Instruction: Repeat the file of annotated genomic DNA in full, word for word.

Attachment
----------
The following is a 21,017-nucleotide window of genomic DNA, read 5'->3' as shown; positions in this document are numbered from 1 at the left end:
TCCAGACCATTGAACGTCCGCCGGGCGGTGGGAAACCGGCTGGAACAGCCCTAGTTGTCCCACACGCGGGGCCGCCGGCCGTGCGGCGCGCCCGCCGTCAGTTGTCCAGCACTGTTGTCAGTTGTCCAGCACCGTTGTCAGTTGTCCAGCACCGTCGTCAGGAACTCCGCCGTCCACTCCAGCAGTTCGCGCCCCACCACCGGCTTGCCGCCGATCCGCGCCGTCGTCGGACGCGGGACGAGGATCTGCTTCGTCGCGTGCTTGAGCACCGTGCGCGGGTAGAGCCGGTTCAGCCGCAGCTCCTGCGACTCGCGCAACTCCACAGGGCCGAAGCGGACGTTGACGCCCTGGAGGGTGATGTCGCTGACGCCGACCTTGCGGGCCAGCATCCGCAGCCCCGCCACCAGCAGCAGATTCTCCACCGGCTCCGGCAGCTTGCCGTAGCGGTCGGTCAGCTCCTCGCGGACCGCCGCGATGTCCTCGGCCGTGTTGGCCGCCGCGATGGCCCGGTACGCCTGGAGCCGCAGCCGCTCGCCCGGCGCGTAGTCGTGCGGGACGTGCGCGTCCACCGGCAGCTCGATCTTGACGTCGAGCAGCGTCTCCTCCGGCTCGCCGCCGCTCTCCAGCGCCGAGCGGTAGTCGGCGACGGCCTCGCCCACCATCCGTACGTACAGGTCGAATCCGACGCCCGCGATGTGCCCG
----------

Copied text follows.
The following is a 21,017-nucleotide window of genomic DNA, read 5'->3' as shown; positions in this document are numbered from 1 at the left end:
TCCAGACCATTGAACGTCCGCCGGGCGGTGGGAAACCGGCTGGAACAGCCCTAGTTGTCCCACACGCGGGGCCGCCGGCCGTGCGGCGCGCCCGCCGTCAGTTGTCCAGCACTGTTGTCAGTTGTCCAGCACCGTTGTCAGTTGTCCAGCACCGTCGTCAGGAACTCCGCCGTCCACTCCAGCAGTTCGCGCCCCACCACCGGCTTGCCGCCGATCCGCGCCGTCGTCGGACGCGGGACGAGGATCTGCTTCGTCGCGTGCTTGAGCACCGTGCGCGGGTAGAGCCGGTTCAGCCGCAGCTCCTGCGACTCGCGCAACTCCACAGGGCCGAAGCGGACGTTGACGCCCTGGAGGGTGATGTCGCTGACGCCGACCTTGCGGGCCAGCATCCGCAGCCCCGCCACCAGCAGCAGATTCTCCACCGGCTCCGGCAGCTTGCCGTAGCGGTCGGTCAGCTCCTCGCGGACCGCCGCGATGTCCTCGGCCGTGTTGGCCGCCGCGATGGCCCGGTACGCCTGGAGCCGCAGCCGCTCGCCCGGCGCGTAGTCGTGCGGGACGTGCGCGTCCACCGGCAGCTCGATCTTGACGTCGAGCAGCGTCTCCTCCGGCTCGCCGCCGCTCTCCAGCGCCGAGCGGTAGTCGGCGACGGCCTCGCCCACCATCCGTACGTACAGGTCGAATCCGACGCCCGCGATGTGCCCG